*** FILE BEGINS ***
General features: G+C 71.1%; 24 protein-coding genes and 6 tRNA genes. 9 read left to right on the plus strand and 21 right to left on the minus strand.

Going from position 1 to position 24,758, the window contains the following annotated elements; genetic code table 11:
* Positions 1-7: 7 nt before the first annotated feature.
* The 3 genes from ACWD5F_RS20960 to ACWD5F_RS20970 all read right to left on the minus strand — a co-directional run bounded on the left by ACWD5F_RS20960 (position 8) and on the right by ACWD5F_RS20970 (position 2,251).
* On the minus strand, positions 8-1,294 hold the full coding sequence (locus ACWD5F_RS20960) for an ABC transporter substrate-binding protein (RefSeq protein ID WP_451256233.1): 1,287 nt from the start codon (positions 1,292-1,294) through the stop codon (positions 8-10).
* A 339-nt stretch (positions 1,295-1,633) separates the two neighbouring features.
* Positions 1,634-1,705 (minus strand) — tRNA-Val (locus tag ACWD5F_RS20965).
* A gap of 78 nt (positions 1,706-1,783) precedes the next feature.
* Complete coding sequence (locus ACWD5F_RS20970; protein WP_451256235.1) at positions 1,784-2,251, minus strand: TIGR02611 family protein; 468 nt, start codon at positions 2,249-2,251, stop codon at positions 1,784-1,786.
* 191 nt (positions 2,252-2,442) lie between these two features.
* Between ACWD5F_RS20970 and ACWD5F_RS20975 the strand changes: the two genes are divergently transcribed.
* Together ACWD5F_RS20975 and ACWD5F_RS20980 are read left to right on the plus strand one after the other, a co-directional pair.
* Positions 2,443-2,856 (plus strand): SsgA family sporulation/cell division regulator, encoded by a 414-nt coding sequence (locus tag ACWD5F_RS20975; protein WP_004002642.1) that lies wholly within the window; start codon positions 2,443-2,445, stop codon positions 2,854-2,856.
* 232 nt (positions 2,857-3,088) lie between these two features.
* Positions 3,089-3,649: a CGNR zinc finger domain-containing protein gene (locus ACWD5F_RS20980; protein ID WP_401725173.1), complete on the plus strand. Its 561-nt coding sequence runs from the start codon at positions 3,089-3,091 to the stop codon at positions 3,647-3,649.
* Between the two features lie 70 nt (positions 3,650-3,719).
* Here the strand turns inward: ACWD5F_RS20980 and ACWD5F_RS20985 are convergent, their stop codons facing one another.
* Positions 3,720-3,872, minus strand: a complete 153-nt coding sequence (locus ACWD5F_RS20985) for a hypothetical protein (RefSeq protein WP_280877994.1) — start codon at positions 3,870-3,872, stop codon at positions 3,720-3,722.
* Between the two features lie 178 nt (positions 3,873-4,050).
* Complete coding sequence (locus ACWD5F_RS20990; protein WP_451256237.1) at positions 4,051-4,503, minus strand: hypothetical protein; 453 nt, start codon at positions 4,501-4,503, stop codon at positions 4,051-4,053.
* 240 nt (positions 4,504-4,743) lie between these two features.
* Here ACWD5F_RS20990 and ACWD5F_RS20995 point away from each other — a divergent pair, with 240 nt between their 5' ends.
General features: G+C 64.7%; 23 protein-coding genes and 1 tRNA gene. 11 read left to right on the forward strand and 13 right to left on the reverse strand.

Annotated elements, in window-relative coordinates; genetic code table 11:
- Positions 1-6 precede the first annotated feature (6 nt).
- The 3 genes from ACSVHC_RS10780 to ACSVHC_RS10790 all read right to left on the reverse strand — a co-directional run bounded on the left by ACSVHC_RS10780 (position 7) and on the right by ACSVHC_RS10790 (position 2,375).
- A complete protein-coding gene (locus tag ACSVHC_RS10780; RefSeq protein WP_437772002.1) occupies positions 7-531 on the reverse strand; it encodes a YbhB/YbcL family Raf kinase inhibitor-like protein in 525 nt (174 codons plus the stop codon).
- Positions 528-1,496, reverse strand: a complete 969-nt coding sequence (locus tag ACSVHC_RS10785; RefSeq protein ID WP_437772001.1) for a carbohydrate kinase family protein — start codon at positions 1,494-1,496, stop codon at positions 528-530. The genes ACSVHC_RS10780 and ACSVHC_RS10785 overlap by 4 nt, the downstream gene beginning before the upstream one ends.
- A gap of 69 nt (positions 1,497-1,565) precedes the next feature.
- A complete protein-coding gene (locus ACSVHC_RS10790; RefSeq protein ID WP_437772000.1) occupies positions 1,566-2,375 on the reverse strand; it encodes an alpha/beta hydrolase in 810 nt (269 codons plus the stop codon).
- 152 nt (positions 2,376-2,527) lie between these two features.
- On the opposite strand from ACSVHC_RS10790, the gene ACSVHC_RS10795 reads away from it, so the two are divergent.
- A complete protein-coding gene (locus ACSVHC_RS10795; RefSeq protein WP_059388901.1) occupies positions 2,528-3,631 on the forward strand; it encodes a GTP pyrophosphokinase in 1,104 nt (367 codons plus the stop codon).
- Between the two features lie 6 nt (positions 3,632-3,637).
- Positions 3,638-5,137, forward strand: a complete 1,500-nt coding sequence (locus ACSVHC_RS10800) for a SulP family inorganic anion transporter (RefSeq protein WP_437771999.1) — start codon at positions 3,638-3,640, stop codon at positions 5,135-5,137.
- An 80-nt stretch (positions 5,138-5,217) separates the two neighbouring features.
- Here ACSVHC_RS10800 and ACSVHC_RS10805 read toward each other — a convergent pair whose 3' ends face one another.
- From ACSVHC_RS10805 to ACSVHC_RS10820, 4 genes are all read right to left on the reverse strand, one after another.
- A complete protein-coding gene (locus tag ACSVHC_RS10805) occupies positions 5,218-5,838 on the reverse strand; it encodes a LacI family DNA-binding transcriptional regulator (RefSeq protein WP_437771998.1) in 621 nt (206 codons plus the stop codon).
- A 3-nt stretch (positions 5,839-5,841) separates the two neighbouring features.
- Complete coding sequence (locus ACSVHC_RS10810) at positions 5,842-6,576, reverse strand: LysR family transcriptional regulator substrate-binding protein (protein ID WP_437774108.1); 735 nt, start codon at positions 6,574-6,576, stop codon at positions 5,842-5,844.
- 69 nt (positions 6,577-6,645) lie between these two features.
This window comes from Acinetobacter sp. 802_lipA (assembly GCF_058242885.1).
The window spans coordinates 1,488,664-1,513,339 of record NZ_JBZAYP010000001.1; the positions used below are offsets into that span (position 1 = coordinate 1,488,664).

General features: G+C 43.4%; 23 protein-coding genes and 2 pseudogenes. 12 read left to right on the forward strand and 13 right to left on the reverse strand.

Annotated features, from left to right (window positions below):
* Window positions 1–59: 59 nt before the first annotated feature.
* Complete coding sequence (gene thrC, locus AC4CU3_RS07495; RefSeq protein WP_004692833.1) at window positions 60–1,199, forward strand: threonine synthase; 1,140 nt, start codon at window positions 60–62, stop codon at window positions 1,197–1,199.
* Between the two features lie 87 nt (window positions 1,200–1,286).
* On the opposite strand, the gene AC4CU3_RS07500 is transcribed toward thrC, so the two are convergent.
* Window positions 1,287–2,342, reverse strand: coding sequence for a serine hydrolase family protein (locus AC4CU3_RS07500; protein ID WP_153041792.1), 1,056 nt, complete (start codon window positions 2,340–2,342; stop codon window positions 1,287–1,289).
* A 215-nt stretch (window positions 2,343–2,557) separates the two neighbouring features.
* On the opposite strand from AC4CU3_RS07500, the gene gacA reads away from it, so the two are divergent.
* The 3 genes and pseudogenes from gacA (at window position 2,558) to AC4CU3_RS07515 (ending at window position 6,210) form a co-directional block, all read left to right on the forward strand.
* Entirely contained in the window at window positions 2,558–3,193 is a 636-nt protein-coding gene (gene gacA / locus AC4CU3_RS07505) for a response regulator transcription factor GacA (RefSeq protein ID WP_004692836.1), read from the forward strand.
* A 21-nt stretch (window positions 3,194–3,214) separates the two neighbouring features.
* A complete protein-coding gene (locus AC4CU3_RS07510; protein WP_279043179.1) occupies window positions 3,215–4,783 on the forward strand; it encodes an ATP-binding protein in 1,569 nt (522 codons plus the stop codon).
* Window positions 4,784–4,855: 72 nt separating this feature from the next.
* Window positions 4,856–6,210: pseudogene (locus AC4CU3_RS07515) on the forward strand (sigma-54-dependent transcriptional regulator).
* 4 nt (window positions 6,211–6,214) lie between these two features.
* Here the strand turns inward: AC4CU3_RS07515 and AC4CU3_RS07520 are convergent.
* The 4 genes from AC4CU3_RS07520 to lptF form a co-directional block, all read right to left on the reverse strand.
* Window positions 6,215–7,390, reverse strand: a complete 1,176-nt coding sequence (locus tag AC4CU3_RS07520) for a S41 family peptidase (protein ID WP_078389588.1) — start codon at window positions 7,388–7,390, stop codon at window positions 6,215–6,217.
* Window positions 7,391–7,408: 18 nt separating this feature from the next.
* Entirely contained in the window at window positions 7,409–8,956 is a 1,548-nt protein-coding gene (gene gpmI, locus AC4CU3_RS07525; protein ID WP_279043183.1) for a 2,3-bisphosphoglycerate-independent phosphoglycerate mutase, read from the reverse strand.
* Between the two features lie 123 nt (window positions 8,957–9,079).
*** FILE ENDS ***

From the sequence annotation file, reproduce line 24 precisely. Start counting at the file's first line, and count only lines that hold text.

Annotated elements, in window-relative coordinates; genetic code table 11: